In my last post I wrote about some expressed concerns with the Contemporary Church's trend of offering alternate worship services based on style preferences and generational differences. Over the past week I've encountered a few others having similar conversations. First, my friend, Bart Damer, sent me this announcement from North Point's Buckhead Church in Atlanta. Their singles gathering, called 722, has announced that they are making a change in how they do ministry.

The Lord has brought them to a place where they have had to honestly assess why they do what they do, even at the risk of them putting themselves out of a job. They asked themselves, "Are we doing something not already being done to reach those who are not being reached? Or are we merely providing people with an option to attend something that is already happening elsewhere in our church?"

722 is a worship and teaching gathering for singles in a church, sixty percent of which is made up of singles. North Point and Buckhead already have worship gatherings on the weekends, in which they do essentially the same kind of worship and teaching as in 722. In eliminating the alternate service "option", they are encouraging multi-generational worship in one large gathering with many representative styles and age groups growing together and appreciating one another. Northpoint and Buckhead are very influential churches within the Contemporary Church, so I am excited to see what kind of effect their decisions will have on other churches and ministries. Click here to watch the short video of the announcement made by the Director of 722 last week.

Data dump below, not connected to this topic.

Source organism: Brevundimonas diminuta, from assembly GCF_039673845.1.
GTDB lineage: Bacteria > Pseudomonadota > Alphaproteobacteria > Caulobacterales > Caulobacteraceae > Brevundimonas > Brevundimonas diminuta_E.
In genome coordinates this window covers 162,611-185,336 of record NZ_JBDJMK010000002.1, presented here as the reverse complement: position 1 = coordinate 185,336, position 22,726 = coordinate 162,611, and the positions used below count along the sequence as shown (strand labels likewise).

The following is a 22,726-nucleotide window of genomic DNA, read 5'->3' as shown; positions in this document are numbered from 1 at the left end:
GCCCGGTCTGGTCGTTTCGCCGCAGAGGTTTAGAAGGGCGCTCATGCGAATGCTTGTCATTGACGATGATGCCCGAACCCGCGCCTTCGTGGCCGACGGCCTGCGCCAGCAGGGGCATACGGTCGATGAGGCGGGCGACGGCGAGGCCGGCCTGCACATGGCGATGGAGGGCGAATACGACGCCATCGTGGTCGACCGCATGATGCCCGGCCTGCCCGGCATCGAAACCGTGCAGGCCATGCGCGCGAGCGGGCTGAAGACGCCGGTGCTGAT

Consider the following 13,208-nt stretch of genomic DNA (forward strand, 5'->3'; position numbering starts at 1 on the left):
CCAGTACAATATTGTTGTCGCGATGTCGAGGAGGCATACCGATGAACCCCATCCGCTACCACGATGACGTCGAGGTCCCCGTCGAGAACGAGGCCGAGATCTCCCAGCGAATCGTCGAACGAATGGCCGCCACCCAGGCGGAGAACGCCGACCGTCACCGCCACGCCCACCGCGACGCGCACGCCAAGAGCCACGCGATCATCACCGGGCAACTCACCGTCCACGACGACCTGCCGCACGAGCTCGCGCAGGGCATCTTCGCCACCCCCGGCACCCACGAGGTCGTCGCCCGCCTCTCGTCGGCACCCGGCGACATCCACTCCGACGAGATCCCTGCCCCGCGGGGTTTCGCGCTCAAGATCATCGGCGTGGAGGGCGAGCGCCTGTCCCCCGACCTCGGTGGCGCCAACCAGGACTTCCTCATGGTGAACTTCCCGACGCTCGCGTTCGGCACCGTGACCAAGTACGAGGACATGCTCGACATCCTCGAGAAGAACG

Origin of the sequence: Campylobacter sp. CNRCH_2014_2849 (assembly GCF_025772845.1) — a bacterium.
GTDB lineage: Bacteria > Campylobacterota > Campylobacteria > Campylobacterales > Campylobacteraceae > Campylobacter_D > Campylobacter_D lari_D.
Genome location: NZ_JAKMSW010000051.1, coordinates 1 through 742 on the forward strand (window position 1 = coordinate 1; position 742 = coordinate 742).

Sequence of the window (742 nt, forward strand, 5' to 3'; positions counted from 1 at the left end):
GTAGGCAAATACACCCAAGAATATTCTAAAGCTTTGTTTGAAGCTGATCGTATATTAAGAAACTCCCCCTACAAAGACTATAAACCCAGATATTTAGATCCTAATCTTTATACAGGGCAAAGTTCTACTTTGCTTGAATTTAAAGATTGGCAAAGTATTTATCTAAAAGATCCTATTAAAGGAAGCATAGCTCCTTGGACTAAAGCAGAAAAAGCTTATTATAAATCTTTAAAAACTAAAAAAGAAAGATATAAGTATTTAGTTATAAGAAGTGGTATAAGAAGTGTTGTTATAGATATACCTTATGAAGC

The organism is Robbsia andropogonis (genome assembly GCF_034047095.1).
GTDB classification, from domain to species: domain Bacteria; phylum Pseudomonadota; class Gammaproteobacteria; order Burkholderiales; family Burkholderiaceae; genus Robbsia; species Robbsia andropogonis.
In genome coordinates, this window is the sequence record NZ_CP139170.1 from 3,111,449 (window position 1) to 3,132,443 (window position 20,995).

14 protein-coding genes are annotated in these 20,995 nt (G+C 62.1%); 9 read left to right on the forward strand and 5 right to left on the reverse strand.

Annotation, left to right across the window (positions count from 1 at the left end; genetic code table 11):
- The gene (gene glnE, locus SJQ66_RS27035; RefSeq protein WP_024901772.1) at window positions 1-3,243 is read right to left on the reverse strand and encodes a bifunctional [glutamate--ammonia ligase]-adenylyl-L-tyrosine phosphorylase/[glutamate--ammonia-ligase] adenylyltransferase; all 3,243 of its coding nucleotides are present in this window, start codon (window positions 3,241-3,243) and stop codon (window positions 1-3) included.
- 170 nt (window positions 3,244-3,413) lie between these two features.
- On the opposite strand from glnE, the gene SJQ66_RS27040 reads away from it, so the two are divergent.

Second, Ryan sent me this post from Between Two Worlds. It is an excerpt from Shane Rosenthal's "An Interview with J. I. Packer: The State of Evangelicalism" in Modern Reformation. J. I. Packer, author of the Christian classic Knowing God, is very wise. What he has to say here pertains especially to our topic at hand: multi-generational worship.

Shane Rosenthal: What do you think about a niche marketing approach that has by virtue of the different worship styles - teen pop, alternative, and adult boomer - created generational segregation?

J. I. Packer: We have separated the ages, very much to the loss of each age. In the New Testament, the Christian church is an all-age community, and in real life the experience of the family to look no further should convince us that the interaction of the ages is enriching. The principle is that generations should be mixed up in the church for the glory of God. That doesn't mean we shouldn't disciple groups of people of the same age or the same sex separately from time to time. That's a good thing to do. But for the most part, the right thing is the mixed community in which everybody is making the effort to understand and empathize with all the other people in the other age groups. Make the effort is the key phrase here. Older people tend not to make the effort to understand younger people, and younger people are actually encouraged not to make the effort to understand older people. That's a loss of a crucial Christian value in my judgment. If worship styles are so fixed that what's being offered fits the expectations, the hopes, even the prejudices, of any one of these groups as opposed to the others, I don't believe the worship style glorifies God, and some change, some reformation, some adjustment, and some enlargement of spiritual vision is really called for.

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